Dangerous Phoenix has reached a crucial stage. My heroine, Daisy, has pulled it off by escaping from the mausoleum (with only the slightest bit of help from her creator) and storming to the rescue. Naturally her reward is a happy ending – more or less. I have the complete story down, the characters are partly fleshed out and the setting/s are introduced. In other words I’ve finished the SFD or the ‘shitty first draft’. Now how about the second?
This is the stage I love most. It’s the moment when I travel back to the beginning of the novel and begin to fill in the gaps I left – maybe research snippets I needed to check, or a more detailed description of a particular setting, or a deeper understanding of why one of my characters is acting the way they are. It’s also the time when I can start moving ‘stuff’ around, decide just how each chapter is best structured to create flow within and between chapters. And where I discover that though I’ve been too verbose at one point, I actually need an additional scene at another. Or, horrors, I’m guilty of repeating myself. It’s rather like being a potter with a slab of clay. The slab has been moulded into roughly the right size, roughly the right shape, but it needs a more delicate touch now to pinch, to add, to reshape until gradually a miracle happens – something better, tighter, emerges from what was once a little loose, a little baggy. Then all that’s left is to decorate - or in writerly terms, do a third draft. This is where I’ll focus on style and try to make sure that wherever I read, I’ve nailed the right word.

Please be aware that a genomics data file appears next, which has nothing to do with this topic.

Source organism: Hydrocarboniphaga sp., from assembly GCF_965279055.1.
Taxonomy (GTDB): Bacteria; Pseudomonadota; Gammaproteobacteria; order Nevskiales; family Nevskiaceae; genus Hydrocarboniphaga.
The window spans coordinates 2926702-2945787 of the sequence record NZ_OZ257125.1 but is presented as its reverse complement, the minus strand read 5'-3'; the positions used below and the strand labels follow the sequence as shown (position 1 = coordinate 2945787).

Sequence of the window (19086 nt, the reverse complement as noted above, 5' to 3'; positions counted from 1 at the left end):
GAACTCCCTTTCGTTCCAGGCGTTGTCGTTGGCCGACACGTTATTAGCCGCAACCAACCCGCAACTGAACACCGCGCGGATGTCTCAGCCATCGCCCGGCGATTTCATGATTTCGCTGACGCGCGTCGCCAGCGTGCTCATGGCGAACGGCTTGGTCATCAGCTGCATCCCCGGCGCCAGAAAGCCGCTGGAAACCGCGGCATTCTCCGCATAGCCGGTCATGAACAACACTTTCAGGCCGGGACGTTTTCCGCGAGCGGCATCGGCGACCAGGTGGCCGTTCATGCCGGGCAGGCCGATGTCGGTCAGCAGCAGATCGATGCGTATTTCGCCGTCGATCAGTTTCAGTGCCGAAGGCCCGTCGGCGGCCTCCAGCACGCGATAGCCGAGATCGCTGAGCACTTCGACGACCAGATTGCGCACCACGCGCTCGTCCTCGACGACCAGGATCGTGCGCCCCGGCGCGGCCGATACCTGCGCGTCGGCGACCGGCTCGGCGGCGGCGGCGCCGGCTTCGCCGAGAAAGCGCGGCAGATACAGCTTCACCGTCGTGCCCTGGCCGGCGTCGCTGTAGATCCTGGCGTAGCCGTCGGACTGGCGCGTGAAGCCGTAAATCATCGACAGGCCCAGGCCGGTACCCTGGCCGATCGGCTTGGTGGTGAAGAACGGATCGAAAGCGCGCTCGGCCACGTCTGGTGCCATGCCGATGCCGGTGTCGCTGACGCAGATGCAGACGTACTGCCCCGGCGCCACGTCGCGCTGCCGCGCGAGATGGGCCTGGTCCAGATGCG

Of course, this sequence won’t work for everyone and it’s always interesting to hear how other writers do it. But for me, it works and I’m getting ready to flex those fingers!